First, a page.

Purchase Fennec by the Army is carried out following the purchase of six EC725 helicopters by the Indonesian Air Force in 2012. In Southeast Asia and the Pacific, the Royal Thai Army also ordered eight Fennec for reconnaissance missions in 2011.

PT Indonesian Aerospace has established a partnership with Airbus Helicopters for nearly 40 years. Airbus Helicopters is the prime contractor for the Indonesian government to provide a complete service, from sales, customization and settlement, through to delivery and after sales service for all Airbus Helicopters rotorcraft products.

PT Indonesian Aerospace is also part of the Airbus supply chain Helicopters, which produces tail boom and order the agency to assemble EC225 and EC725 series helicopters for the global market.


Philippines Allots P90.86B to Boost Defense

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MANILA, -- The government has set aside P90.86 billion to sustain the implementation of the defense and military modernization program until 2017, President Aquino announced on Monday.

The President shared the government’s initiatives to further upgrade military capacity and equipment at the 75th anniversary of the Department of National Defense (DND) in Camp Aguinaldo.

“Ongoing na rin ang ating DND Medium Term Capability Development Program na saklaw ng ating Revised AFP Modernization Law. Sa programang ito, 33 proyekto ang kinukumpleto na natin na aabot hanggang 2017. Ang halagang inilaan na natin dito: P90.86 billion. [The DND Medium Term Capability Development Program under the Revised AFP Modernization Law is ongoing. Under the program, 33 projects must be completed by 2017 with a budegt of P90.86 billion],” the President said in his speech.


The President said the government has already spent P41.38 billion on 46 various military modernization and capability upgrade projects from June, 2010, to October, 2014. Aquino took pride that his administration has surpassed the 45 combined projects of three previous administrations since 1995.

“Mayroon pa tayong natitirang mahigit isang taon at pitong buwan, kaya’t tiyak na madaragdagan pa ang makukumpleto natin [We have one year and seven months left so I’m certain we will complete more projects],” the President said.

In 2013 alone, Aquino said 12 projects, including the purchase of two modern ships, three naval helicopters, and eight combat utility helicopters, were completed under the AFP modernization program.

He also welcomed the formation of the Philippine Defense Transformation Roadmap 2028 that will ensure all reform initiatives will be implemented.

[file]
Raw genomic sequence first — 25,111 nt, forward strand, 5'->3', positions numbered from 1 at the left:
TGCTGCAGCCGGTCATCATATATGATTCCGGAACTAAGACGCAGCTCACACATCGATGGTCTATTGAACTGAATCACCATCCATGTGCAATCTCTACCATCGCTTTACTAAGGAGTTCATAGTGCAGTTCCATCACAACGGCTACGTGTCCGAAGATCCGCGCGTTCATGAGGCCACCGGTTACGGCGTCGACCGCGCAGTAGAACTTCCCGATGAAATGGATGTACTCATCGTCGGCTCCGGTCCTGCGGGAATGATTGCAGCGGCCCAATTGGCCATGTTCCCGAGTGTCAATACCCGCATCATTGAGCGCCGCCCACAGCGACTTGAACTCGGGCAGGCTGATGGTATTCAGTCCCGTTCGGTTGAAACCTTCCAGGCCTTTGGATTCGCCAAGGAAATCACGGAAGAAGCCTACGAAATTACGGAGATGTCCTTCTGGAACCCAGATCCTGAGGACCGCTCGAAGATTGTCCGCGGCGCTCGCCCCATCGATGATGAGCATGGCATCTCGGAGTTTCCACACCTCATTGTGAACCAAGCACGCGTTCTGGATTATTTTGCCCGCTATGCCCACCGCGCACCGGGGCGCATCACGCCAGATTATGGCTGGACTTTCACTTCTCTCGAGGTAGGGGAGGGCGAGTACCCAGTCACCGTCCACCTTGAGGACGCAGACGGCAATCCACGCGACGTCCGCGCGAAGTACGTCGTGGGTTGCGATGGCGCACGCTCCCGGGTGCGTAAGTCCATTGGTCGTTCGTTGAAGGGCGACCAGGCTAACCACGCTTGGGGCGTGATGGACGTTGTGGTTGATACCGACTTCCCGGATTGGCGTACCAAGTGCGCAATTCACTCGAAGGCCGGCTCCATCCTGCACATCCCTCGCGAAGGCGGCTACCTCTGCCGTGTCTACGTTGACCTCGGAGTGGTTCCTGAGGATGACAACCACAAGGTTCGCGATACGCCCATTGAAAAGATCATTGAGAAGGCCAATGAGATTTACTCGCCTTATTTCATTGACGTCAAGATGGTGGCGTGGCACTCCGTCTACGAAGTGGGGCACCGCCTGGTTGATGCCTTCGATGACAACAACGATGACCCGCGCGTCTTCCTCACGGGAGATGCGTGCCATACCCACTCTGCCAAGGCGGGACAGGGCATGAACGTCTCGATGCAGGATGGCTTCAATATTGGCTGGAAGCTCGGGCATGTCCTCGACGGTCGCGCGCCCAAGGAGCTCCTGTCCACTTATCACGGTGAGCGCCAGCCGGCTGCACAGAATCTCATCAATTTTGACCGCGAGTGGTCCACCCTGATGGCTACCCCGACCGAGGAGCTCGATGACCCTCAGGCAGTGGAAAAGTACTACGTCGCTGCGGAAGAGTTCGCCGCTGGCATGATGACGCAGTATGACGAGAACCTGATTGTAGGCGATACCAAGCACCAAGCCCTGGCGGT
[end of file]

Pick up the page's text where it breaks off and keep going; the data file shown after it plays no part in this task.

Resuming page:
Apart from the military upgrade program, the President assured that the government will continue to provide benefits for the country’s brave soldiers such as decent and affordable housing, reforms in their pension system, and livelihood programs for retired and active soldiers.

With these programs, Aquino said gone are the days when soldiers and their needs are neglected. “Ang nais natin: Ipagkaloob ang mga benepisyong karapat-dapat lang matanggap ng mga nagmamalasakit sa bayan [Our goal is to provide the benefits commensurate to those who cares for the nation],” he said.

While the government promotes the welfare of soldiers, Aquino said he has higher expectation from the military to improve its service, particularly in protecting the country’s sovereignty.



F-35 and F-22 combine capabilities in operational integration training mission

2:53:00 AM Add Comment
EGLIN AIR FORCE BASE, Fla. -- The U.S. Air Force deployed four F-22 Raptors from Joint Base Langley-Eustis, Virginia, to Eglin Air Force Base, earlier this month for the unit's first operational integration training mission with the F-35A Lightning II assigned to the 33rd Fighter Wing here.

The purpose of the training was to improve integrated employment of fifth-generation assets and tactics. The training allowed both units to gain operational familiarization and capture lessons learned to improve future exercises.

"When the F-22 and F-35 come together, it brings out the strength of both airplanes," said Lt. Col. Matt Renbarger, F-35 pilot and 58th Fighter Squadron commander. "The F-22 was built to be an air-to-air superiority fighter and the F-35 was built to be a strike fighter. These airplanes complement each other and we're trying to learn how to take that from a design perspective into a tactical arena and be the most effective combat team we can be working with the F-22s."